The most intelligent backgammon game for Commodore 8 bit.
Plays a fairly intelligent backgammon.
You can play against the computer, play with a friend or let the computer play against itself.
You can either use the internal random generator for dice, or use external ones (which is useful if you want to make it play against other programs).
Several levels of difficulty.
Save current game function (works on both tape and disk)
Lack of features
No doubling cube
How to play?
Never played backgammon before? Don't worry, I'll teach you!
You are black (or rather hollow) and Vic is white. In the picture above, you have thrown the dice
6 and 1. You use the keyboard to move. All the keys you can press are highlighted in green. Now just move one checker with each dice by pressing the key on the keyboard corresponding
to the letter at the checker you want to move. The dice to the left is used first. You can swap the dice with each other
by pressing "P". If you made a mistake, press "<-" to undo. When ready, press return. That's
basically it. If you have never played backgammon before, you'll probably need a little more information
You move according to the green arrows:
Your first goal is to get all of your checkers into the
area marked A. When that is done, you can move them out to B. The player getting all of his
checkers out first will win.
That would be easy enough if you didn't have an opponent moving in the
opposite direction, able to hit your checkers that are alone/single. When a checker get hit, it's put
on the "bar" (marked "I"), and you have to play it into the game again from the start before you
are able to move any other checker (yellow dotted line). To enter a checker into the game again,
you press "I" (for IN).
If you were in the middle of the end play and taking out checkers from "A" to "B" when
you got hit, you can't take out any checkers to "B" until the hit checker has entered the game again,
gone around the board and reached "A" again.
A checker lying by itself is vulnerable and can be hit by the opponent. More than one checker on
the same point means they are safe.
But not only that, the opponent can't land on that point at all. So having two (or more) checkers
on 6 points in a row means the opponent can't pass at all.
If nothing happens when you try to move a checker, there could be a number of reasons why:
1. The point where the checker is to land, is blocked by the opponent. Try switching dice by pressing "P".
2. You have a checker on the bar that has to enter the game before you can move anything else. Press "I" to enter it. You may have to press "P" first as well to switch dice.
3. The checker you try to move is in your own home board and there is simply nowhere to go because all of your checkers have to reach "A" before you can take them out.
4. You are trying to move your opponents checker or there is no checker by the letter you press.
Have the sound turned on. It gives you information about what happens, when you get hit, when all dices are blocked etc.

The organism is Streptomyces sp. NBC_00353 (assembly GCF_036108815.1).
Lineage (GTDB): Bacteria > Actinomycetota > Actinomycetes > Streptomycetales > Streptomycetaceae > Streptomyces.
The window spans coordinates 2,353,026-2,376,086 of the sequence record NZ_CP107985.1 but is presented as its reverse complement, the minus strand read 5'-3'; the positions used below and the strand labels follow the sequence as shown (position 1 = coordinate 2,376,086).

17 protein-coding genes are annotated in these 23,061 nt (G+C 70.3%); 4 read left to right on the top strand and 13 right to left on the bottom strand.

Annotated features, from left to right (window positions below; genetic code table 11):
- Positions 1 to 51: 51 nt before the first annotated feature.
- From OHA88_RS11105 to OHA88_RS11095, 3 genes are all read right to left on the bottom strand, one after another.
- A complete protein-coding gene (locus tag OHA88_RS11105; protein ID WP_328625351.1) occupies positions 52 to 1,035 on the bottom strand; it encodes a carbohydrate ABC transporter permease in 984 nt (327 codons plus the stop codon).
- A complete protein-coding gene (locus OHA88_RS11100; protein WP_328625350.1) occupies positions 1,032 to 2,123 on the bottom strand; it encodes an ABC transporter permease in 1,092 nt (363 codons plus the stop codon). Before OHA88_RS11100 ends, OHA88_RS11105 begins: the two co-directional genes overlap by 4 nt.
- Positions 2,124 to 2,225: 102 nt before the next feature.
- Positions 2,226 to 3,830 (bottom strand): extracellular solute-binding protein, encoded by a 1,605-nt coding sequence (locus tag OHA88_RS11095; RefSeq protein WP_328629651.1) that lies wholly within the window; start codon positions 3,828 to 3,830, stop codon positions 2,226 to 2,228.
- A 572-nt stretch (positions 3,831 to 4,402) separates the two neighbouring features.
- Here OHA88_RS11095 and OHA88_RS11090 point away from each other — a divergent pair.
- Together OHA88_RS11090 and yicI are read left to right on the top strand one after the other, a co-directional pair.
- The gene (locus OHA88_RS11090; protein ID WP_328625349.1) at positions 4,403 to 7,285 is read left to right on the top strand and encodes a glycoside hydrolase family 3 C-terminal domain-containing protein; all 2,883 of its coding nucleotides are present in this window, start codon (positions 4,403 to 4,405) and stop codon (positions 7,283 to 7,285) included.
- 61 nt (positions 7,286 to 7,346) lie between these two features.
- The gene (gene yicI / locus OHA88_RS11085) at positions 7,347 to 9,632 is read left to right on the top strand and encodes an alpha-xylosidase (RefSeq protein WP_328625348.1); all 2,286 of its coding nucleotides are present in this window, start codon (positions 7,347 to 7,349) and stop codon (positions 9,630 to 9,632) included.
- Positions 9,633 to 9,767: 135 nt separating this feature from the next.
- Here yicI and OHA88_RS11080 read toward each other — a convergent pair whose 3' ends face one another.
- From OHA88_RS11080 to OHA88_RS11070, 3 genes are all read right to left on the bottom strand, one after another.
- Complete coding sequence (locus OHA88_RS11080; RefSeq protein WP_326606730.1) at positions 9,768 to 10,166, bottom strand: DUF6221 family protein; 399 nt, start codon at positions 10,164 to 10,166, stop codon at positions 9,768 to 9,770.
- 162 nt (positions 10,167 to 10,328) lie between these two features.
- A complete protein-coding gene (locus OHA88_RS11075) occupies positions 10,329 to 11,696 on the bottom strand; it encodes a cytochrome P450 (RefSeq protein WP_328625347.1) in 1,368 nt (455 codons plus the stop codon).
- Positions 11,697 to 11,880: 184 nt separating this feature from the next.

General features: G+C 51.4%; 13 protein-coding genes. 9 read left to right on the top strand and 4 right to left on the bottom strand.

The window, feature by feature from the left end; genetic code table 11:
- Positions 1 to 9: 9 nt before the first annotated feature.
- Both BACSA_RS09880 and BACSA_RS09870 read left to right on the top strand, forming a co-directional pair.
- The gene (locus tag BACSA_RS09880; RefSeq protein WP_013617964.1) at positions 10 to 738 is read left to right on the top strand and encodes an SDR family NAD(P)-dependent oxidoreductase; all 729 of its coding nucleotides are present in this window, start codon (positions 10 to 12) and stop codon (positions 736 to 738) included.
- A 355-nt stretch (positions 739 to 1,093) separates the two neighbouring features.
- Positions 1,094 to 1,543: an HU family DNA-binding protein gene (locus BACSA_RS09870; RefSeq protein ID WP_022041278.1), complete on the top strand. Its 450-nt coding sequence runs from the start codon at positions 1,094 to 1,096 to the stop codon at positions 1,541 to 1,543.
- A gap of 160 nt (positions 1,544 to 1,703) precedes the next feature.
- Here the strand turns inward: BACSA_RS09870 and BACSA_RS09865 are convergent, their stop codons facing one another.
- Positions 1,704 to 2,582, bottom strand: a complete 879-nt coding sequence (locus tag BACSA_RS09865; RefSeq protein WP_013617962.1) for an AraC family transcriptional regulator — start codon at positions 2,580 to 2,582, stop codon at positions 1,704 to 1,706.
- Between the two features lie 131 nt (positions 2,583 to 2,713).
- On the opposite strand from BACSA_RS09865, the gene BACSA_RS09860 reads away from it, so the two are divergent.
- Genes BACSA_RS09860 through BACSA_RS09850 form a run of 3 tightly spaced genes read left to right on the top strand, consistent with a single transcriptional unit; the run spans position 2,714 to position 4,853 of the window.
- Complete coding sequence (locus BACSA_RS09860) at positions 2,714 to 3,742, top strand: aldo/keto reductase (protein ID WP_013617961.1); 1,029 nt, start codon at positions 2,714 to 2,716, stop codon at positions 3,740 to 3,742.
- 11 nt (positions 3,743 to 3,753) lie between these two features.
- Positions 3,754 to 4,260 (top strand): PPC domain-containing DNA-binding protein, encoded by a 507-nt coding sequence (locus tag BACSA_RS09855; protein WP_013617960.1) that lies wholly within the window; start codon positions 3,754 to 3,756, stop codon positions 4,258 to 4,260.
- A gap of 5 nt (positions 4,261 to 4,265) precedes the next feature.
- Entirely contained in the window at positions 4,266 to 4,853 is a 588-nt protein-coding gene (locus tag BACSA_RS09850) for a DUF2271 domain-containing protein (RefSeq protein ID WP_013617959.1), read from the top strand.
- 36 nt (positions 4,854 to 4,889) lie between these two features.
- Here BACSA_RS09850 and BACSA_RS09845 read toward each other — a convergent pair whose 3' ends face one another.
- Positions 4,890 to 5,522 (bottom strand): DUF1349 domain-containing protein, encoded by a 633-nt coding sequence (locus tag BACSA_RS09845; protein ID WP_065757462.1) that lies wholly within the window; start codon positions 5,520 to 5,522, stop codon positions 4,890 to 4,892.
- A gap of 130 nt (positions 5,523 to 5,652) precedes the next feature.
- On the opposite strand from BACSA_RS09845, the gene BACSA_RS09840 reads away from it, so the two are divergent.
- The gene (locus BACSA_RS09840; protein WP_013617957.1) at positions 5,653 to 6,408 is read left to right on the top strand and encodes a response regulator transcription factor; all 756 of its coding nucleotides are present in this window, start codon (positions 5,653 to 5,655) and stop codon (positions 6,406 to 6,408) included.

In case you
don't find the undo key in your emulator, it's the key located below Esc in VICE.
If you have started a game where Vic plays against Vic and don't want to wait until the end, you can simply restart the game by pressing Run/Stop+Restore and then RUN.
There are three different "players" you can choose to play against (or if you let them play against each other):
The bars to the right illustrates how strong the players are. In other words: Clever Vic is about twice as good as Beginner Bo while
Reckless Ray is somewhere in between. That Clever Vic is twice as good as Beginner Bo does not mean it always will win, but rather that if they play a 100 point match,
Clever Vic will win and Bo will get around 50 points. (Yes, I've done that many times, running the VICE emulator at 3000% speed). The players have their own
personalities. Bo is cautious like the beginner he is, while Reckless Ray is more... well... reckless.
Just start Boray Gammon up and begin to explore it! You will get the hang of it. There are a lot more to backgammon than I've written in these few words, but I felt it would be
nice with a little shortcut into the game for you. If you want to study the game a bit more carefully, I would
recommend this site.
One way to learn, is to watch Boray Gammon play against itself for a while:
Boray Gammon vs one of the top gammon AIs in the world
GNU Gammon is ranked as the number two top gammon artificial intelligence in the world today (beaten by Extreme gammon, mostly in speed).
GNU gammon also has the ability to analyse the game and rank the player. So how does it rank Boray Gammon? Well, judge for yourself. This is
the first and only game I've run with Boray Gammon V1.52:
Only one move marked as "doubtful" by gnu. No bad ones. No "very bad" ones. And here is the whole game noted:
Plus/4 - 264 series: You need at least 32K of RAM which means it won't work on an unexpanded C16.
Free. Feel free to show your appreciation by buying my music here.
By Anders Persson 2015-2019. All rights reserved.